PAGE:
What is Cultural Persecution?

What is Cultural Persecution? January 4, 2016

The statistics suggest that over the last decade in America, the cultural Christians have finally begun to break ranks with other, more observant Christians. It’s not that participating Christianity is declining so much as it is that the persons who in previous surveys have classified themselves as ‘Christian’ because it was the culturally expected thing to do have now begun no longer to classify themselves with any religious designation at all. From recent Pew surveys we are told that the ranks of fervent Christians – including especially evangelicals – have slipped hardly at all. But the numerical decline among their less observant mainline counterparts has begun to accelerate.

The decline of cultural Christianity is both a good and a bad thing for the future of the Christian religion in the United States. It is a good thing in that the Christian church will now be smaller, sleeker, and more muscular. Its members will really believe its doctrines and will not be participating in its practices for the sake of merely gaining cultural capital. As a genuine Christian, I welcome a church in which the people worshiping alongside me on Sundays likewise are there out of sincere conviction, and not because of legacy fidelity to their parents, or in order to impress a potential business partner.

A Converted British Family sheltering a Christian Missionary from the Persecution of the Druids, by William Holman Hunt, Wikimedia Commons, Andrewrabbott
A Converted British Family sheltering a Christian Missionary from the Persecution of the Druids, by William Holman Hunt, Wikimedia Commons, Andrewrabbott

But the decline of cultural Christianity is also a bad thing for the future of the Christian religion in the United States. It is bad because it suggests the onset of a time of greater cultural hostility and opposition to the Christian religion. Christians often make much of their history of having withstood cultural persecution before. This is true, but what often is lost in the memories is the difficulty of living through such persecution. It’s hard to hold to one’s faith when one’s friends, colleagues, and neighbors are jeering at one and telling one that her deepest beliefs are naught but hogwash. The Apostle Paul knew this well, and late in 2nd Thessalonians chapter two he encouraged his protégés to “stand firm and hold fast to the teachings we passed on to you, whether by word of mouth or by letter.” (2nd Thessalonians 2:15) Cultural hostility is a hard cross to bear. But in the end it can refine our hearts and minds, and produce an even greater harvest of righteousness.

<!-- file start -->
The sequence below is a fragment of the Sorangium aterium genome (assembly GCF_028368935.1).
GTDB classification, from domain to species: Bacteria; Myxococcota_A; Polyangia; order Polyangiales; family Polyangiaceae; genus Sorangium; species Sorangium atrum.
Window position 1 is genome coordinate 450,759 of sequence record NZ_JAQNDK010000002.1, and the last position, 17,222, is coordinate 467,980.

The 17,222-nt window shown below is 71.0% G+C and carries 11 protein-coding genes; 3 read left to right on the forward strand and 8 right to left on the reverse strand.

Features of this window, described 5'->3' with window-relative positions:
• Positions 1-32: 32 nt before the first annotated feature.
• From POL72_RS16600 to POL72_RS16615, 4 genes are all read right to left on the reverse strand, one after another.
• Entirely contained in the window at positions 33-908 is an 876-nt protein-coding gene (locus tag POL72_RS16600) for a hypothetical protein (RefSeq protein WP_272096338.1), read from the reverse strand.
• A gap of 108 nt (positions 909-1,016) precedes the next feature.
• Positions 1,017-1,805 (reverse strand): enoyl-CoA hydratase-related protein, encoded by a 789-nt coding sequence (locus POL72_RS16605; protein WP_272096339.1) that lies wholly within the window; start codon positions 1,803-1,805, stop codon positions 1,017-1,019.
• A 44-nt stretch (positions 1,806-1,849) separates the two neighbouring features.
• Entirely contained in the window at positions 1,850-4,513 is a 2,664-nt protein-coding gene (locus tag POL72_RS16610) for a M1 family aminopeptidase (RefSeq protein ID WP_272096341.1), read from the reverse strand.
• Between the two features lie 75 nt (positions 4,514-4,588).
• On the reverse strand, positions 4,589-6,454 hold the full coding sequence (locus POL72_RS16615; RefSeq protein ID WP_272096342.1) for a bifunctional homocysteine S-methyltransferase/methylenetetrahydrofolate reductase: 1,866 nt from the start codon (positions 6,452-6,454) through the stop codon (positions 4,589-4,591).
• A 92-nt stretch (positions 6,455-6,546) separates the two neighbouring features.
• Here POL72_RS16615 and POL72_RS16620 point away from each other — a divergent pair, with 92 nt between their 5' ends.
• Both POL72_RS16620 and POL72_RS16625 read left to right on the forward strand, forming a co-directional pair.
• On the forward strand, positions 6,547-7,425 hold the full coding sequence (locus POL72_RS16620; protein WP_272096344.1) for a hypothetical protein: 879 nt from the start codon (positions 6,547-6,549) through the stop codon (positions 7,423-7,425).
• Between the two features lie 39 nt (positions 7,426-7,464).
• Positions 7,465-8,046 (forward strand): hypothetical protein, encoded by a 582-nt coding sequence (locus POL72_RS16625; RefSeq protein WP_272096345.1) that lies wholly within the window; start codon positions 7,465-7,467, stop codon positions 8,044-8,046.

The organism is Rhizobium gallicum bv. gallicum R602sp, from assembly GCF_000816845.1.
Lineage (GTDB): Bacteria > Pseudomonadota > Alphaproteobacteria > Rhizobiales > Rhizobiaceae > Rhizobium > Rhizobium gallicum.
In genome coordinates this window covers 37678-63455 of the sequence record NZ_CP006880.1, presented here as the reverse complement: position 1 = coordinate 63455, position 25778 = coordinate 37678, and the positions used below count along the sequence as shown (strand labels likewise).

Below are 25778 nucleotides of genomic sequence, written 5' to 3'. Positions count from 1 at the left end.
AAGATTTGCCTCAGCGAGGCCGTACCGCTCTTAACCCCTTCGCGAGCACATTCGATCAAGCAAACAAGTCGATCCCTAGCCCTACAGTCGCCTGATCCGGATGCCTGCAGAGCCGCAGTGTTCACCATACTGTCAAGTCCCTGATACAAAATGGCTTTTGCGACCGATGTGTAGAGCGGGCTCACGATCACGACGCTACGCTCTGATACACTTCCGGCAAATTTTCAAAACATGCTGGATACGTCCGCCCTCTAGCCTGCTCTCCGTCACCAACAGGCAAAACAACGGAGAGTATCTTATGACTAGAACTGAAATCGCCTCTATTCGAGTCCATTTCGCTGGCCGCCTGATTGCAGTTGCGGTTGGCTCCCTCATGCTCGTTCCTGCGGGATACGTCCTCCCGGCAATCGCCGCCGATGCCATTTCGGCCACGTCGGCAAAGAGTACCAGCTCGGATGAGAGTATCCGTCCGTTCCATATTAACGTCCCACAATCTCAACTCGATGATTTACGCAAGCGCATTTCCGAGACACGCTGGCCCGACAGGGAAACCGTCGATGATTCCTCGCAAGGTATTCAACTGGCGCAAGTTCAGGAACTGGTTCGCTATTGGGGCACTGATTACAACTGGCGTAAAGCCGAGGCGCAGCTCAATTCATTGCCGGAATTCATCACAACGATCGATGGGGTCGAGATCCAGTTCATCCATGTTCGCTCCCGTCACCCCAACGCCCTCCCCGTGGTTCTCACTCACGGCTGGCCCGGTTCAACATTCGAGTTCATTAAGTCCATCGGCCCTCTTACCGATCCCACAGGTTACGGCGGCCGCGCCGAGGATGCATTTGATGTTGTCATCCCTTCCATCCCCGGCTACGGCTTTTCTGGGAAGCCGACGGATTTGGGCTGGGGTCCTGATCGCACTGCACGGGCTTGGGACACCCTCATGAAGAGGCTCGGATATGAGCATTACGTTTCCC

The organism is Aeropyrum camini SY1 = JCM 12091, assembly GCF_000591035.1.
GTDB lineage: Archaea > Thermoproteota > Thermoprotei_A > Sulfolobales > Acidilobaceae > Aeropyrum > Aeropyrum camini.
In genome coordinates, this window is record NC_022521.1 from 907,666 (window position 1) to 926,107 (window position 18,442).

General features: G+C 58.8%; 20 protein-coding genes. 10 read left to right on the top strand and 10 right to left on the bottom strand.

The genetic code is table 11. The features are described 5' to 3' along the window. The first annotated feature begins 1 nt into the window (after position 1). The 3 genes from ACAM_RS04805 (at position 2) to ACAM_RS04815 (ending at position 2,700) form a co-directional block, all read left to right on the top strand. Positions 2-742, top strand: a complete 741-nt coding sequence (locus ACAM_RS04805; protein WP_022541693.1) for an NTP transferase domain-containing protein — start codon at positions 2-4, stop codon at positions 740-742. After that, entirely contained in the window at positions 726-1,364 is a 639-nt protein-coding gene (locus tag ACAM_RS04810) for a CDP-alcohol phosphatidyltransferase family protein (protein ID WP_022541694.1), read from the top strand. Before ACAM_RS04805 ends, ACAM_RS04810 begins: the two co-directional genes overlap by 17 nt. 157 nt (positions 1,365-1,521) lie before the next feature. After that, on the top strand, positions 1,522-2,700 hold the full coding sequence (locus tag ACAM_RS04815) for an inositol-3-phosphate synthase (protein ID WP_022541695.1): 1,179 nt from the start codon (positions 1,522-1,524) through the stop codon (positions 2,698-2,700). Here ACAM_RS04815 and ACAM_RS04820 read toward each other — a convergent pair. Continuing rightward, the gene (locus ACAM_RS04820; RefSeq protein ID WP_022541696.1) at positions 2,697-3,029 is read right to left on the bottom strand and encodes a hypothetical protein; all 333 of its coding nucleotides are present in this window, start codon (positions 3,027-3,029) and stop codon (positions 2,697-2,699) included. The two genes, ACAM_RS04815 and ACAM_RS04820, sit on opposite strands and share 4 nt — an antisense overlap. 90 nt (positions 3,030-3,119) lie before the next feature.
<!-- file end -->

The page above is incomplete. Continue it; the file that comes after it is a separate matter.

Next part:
Finally, American Christians who are worried by the prospect of increasing cultural hostility would do well to remember some of the other, more serious persecutions that Christians of the past have faced before. The book of Hebrews, describing in chapter 11 the ways that believers responded to some of these persecutions, says “There were others who were tortured, refusing to be released so that they might gain an even better resurrection. Some faced jeers and flogging, and even chains and imprisonment. They were put to death by stoning, they were sawed in two; they were killed by the sword. They went about in sheepskins and goatskins, destitute, persecuted and mistreated – the world was not worthy of them. They wandered in deserts and mountains, living in caves and in holes in the ground.”

Anytime I am dismayed by the prospect of a diminished salary, or a legal defeat, or angry protestors, or even raised eyebrows at the water cooler, I remember this passage in Hebrews. And I think about what real cultural persecution is like. Referring to the sufferers of real persecution, the writer of Hebrews in the same chapter says “If they had been thinking of the country they had left, they would have had opportunity to return. Instead, they were longing for a better country – a heavenly one. Therefore God is not ashamed to be called their God, for He has prepared a city for them.”

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